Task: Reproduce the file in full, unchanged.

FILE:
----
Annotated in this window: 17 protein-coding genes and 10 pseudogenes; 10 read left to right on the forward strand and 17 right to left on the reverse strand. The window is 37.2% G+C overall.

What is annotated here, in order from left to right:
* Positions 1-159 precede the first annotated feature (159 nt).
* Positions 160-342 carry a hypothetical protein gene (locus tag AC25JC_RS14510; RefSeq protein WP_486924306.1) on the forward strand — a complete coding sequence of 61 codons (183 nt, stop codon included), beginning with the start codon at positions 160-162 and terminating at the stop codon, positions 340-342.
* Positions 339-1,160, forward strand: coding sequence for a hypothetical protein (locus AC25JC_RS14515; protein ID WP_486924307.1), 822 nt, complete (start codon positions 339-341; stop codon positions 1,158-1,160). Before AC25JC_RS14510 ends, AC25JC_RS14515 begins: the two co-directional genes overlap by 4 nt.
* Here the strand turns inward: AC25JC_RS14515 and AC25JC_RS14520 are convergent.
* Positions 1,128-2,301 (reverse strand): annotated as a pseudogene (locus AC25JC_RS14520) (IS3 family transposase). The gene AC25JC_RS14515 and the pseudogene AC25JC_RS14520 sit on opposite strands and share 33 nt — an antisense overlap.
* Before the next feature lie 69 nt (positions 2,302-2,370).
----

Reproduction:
Annotated in this window: 17 protein-coding genes and 10 pseudogenes; 10 read left to right on the forward strand and 17 right to left on the reverse strand. The window is 37.2% G+C overall.

What is annotated here, in order from left to right:
* Positions 1-159 precede the first annotated feature (159 nt).
* Positions 160-342 carry a hypothetical protein gene (locus tag AC25JC_RS14510; RefSeq protein WP_486924306.1) on the forward strand — a complete coding sequence of 61 codons (183 nt, stop codon included), beginning with the start codon at positions 160-162 and terminating at the stop codon, positions 340-342.
* Positions 339-1,160, forward strand: coding sequence for a hypothetical protein (locus AC25JC_RS14515; protein ID WP_486924307.1), 822 nt, complete (start codon positions 339-341; stop codon positions 1,158-1,160). Before AC25JC_RS14510 ends, AC25JC_RS14515 begins: the two co-directional genes overlap by 4 nt.
* Here the strand turns inward: AC25JC_RS14515 and AC25JC_RS14520 are convergent.
* Positions 1,128-2,301 (reverse strand): annotated as a pseudogene (locus AC25JC_RS14520) (IS3 family transposase). The gene AC25JC_RS14515 and the pseudogene AC25JC_RS14520 sit on opposite strands and share 33 nt — an antisense overlap.
* Before the next feature lie 69 nt (positions 2,302-2,370).